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The New Madrid Fault: The Last Big Quake

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A geologic study warns the New Madrid Fault Line in the central U.S. could still be active. (Getty Images)

A geologic study warns the New Madrid Fault Line in the central U.S. could still be active. (Getty Images)

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ST. LOUIS (KMOX) – Nearly 202 years ago (February 7, 1812) a massive earthquake struck the New Madrid fault causing widespread destruction.

It had been the third of a series of large earthquakes to shake the region. At that time modern methods of measuring earthquakes were not used, but present-day seismologists believe those quake were around a magnitude 7.5 or 7.7. Making it the largest earthquakes ever recorded in the continental U.S.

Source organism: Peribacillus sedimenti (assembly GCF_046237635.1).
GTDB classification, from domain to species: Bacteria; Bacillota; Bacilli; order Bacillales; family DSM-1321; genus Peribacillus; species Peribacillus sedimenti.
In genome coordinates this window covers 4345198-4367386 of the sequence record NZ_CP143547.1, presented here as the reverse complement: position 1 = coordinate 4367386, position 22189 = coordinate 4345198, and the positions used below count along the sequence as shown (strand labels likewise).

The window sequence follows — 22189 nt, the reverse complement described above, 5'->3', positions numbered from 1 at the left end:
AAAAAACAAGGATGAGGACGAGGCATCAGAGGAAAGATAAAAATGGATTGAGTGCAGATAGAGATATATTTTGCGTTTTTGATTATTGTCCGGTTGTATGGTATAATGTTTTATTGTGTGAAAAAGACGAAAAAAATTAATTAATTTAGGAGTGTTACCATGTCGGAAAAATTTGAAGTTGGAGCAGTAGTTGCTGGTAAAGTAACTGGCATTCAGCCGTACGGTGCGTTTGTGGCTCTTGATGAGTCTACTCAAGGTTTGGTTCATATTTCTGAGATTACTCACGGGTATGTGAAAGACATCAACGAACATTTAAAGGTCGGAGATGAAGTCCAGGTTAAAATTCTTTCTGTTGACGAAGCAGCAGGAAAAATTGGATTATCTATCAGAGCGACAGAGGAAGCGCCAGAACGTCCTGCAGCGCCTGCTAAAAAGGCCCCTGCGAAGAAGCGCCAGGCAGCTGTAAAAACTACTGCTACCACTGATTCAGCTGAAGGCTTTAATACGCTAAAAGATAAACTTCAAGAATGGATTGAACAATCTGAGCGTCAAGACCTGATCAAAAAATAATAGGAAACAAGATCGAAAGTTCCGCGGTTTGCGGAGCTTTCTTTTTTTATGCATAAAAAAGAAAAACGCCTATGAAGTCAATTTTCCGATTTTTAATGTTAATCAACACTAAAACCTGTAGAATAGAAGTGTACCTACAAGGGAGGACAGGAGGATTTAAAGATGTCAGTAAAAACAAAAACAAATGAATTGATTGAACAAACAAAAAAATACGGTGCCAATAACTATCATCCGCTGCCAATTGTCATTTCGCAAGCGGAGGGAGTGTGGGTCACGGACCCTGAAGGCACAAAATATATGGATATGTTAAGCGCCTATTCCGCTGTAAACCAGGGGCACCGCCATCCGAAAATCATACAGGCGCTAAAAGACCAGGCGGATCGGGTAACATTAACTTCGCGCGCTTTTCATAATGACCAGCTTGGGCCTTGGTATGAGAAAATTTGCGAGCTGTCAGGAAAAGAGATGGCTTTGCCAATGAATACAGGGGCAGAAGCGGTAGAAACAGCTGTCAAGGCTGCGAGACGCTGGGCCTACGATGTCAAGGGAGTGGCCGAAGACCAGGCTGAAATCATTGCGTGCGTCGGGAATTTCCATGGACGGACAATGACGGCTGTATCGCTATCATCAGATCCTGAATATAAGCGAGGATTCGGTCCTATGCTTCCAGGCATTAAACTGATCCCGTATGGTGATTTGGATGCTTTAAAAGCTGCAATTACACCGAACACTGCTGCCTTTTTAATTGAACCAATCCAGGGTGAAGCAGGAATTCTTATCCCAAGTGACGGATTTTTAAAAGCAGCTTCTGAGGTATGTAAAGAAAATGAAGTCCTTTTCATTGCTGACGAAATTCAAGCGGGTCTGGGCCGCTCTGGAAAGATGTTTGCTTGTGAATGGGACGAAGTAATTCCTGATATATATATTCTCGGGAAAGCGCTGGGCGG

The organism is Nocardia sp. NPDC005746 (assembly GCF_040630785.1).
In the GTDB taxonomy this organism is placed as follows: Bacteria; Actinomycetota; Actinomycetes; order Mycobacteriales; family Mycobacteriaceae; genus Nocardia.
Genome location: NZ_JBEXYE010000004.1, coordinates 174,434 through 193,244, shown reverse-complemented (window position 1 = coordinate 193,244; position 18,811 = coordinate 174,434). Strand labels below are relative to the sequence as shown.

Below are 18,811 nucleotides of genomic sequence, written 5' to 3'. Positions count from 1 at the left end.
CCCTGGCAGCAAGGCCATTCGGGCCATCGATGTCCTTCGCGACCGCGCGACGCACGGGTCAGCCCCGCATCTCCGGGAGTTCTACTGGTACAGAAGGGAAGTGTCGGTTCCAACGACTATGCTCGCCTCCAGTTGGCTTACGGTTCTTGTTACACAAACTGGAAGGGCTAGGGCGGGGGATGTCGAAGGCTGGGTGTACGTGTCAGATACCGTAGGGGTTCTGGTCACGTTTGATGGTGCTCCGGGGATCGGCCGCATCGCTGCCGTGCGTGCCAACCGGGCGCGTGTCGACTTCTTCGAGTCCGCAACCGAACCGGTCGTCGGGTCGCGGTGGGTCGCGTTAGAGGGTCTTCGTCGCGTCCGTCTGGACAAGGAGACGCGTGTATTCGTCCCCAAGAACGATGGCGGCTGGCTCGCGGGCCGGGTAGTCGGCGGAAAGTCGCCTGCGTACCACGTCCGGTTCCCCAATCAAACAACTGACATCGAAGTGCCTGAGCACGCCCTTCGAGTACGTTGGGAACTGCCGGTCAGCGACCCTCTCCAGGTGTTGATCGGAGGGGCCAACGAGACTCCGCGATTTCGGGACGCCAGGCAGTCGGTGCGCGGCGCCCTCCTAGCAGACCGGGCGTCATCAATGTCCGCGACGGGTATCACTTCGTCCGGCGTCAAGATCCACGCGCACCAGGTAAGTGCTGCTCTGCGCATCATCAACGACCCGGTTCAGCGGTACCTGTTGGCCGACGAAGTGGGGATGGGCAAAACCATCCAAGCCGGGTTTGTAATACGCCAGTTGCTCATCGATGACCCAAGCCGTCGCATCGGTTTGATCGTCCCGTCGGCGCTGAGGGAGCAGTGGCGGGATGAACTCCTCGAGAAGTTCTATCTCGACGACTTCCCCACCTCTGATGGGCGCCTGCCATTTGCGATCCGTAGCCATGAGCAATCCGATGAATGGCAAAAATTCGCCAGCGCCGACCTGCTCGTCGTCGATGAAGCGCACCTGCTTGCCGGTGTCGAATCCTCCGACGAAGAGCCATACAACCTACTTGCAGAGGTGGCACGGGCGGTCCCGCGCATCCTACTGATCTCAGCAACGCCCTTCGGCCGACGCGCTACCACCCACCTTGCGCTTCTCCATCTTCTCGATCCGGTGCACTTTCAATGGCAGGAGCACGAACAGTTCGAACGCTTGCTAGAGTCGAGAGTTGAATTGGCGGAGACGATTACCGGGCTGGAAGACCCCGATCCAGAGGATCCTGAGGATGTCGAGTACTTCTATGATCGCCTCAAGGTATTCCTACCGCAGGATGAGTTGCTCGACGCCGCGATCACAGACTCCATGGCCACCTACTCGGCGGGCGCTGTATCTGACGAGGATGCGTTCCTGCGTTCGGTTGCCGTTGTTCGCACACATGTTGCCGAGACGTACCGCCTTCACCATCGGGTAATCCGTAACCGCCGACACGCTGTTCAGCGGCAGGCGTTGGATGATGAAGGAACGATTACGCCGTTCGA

Devastation from the earthquakes touched seven states Missouri, Illinois, Kentucky, Tennessee, Mississippi and Arkansas, but it was felt much farther.

According to the U.S. Geological Survey people living on the gulf and Atlantic coasts felt the quakes, along with people living northeast of Quebec, Canada.

Read about the strange happenings during the earthquakes, here.

Steve Besemer with Missouri Emergency Management Agency, says the next big quake is a question of “when, not if.”

February is Earthquake Awareness Month in Missouri.

new madrid The New Madrid Fault: The Last Big Quake

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